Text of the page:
Be persistent and assertive

Push through your inner drumbeat of doubt. Michelle talked about growing up knowing that “because she was brown” people were scared of her. “That kid you’re afraid of,” she said. “That’s me, I’m that kid, and look at what I’m about, what I dedicated my life to.” Think of how much potential we are squashing by making kids feel this way, casting aside opportunities and hope before even trying.

Similarly, push through people’s low expectations of you. Michelle knew there were haters out there, but she didn’t think on them. She kept putting herself out there, making herself relevant, using her voice, and learning from failures.

Know that people who love you most might be holding you back. Her elders grew up in a time when the world was scary for black people, particularly black women. They sometimes cautioned Michelle against experiences or campaigns because they “were afraid for me, wanted to keep me safe.” Be aware of those tendencies and follow your gut, but the answer is often—push on, do it.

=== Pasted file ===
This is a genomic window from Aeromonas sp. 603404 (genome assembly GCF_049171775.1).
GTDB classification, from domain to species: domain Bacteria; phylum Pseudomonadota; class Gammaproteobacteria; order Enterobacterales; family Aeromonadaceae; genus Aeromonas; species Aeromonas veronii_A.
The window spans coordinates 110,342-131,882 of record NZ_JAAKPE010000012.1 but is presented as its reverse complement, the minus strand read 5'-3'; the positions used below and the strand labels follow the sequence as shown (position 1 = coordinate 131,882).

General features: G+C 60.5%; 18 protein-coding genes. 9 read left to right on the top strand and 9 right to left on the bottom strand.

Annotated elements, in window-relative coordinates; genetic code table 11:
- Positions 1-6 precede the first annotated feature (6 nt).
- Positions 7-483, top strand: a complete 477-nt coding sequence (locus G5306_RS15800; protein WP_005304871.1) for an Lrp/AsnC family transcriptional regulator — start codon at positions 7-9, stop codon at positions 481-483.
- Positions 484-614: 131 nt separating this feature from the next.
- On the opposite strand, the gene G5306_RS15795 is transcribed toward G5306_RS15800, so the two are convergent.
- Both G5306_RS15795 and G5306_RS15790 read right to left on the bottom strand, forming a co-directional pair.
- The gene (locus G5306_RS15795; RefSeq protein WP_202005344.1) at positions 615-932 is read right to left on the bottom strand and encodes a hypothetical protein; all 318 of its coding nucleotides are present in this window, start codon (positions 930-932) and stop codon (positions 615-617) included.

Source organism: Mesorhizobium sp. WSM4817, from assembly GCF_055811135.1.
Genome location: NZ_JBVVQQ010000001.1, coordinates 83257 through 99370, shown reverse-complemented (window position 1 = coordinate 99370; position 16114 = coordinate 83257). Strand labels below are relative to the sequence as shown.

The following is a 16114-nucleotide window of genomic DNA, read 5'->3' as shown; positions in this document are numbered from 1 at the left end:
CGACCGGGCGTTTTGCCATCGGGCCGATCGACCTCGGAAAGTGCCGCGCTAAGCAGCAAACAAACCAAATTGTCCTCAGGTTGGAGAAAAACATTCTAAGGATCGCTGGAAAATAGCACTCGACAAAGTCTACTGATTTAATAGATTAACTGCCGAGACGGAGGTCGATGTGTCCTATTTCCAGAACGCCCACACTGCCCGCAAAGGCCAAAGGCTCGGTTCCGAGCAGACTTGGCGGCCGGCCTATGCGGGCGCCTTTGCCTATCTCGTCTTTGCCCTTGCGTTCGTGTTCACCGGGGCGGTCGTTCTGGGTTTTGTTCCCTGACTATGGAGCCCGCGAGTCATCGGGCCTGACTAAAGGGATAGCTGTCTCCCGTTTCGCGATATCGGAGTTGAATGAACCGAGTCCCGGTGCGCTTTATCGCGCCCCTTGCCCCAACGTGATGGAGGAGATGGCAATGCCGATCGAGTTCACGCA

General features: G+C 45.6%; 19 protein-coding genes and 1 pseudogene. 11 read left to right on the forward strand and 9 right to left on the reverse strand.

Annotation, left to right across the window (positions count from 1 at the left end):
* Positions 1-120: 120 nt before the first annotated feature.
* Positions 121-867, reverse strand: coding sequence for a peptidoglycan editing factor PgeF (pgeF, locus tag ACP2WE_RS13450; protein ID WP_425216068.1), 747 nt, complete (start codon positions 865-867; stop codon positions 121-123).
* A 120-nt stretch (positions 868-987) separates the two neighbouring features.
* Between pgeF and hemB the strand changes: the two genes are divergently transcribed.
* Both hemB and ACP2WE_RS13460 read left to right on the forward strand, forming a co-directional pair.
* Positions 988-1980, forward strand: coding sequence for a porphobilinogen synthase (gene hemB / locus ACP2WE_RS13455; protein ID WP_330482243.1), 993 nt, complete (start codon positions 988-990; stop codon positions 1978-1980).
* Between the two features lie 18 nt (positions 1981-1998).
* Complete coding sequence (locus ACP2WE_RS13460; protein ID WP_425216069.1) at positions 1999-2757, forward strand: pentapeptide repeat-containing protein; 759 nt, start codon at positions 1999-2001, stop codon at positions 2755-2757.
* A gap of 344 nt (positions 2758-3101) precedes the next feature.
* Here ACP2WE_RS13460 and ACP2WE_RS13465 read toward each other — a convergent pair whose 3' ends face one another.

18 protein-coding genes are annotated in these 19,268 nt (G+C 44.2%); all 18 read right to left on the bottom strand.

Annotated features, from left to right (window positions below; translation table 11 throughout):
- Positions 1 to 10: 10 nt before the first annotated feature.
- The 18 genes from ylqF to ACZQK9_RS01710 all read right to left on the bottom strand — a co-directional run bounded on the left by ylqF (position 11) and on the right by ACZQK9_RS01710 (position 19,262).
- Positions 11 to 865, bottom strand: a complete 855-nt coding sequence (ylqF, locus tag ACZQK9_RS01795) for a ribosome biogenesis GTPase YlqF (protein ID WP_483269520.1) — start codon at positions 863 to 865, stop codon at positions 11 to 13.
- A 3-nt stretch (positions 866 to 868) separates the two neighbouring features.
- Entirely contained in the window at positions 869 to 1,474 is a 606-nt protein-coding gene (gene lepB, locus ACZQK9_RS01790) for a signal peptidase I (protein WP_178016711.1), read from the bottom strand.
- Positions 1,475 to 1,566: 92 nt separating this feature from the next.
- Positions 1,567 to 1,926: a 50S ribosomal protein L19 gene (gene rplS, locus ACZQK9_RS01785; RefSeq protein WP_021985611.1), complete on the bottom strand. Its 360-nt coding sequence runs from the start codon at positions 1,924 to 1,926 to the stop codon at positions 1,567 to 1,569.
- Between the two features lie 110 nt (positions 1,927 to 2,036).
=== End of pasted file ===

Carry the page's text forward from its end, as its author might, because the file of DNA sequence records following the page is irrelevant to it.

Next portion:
Don’t wait for others to GIVE you ideas or ASK you to do. Come up with solutions to problems others cast aside as insurmountable or haven’t seen coming. Ask for a new opportunity (then rock it), and speak up when something doesn’t make sense. Those who raise their hands and do the work, get noticed.

Don’t waste a seat at the table

Once you’re asked to join a table, use your voice. If you use your voice, and you’re kicked off the table, it wasn’t a table you should need to be on anyway.

If you don’t use your voice at the table (because you’re fearful of being kicked off the table, for instance), you are wasting a seat. Jump in and make yourself relevant. The people who asked you to the table likely asked you because they don’t want to hear more of the same, they want to hear YOU.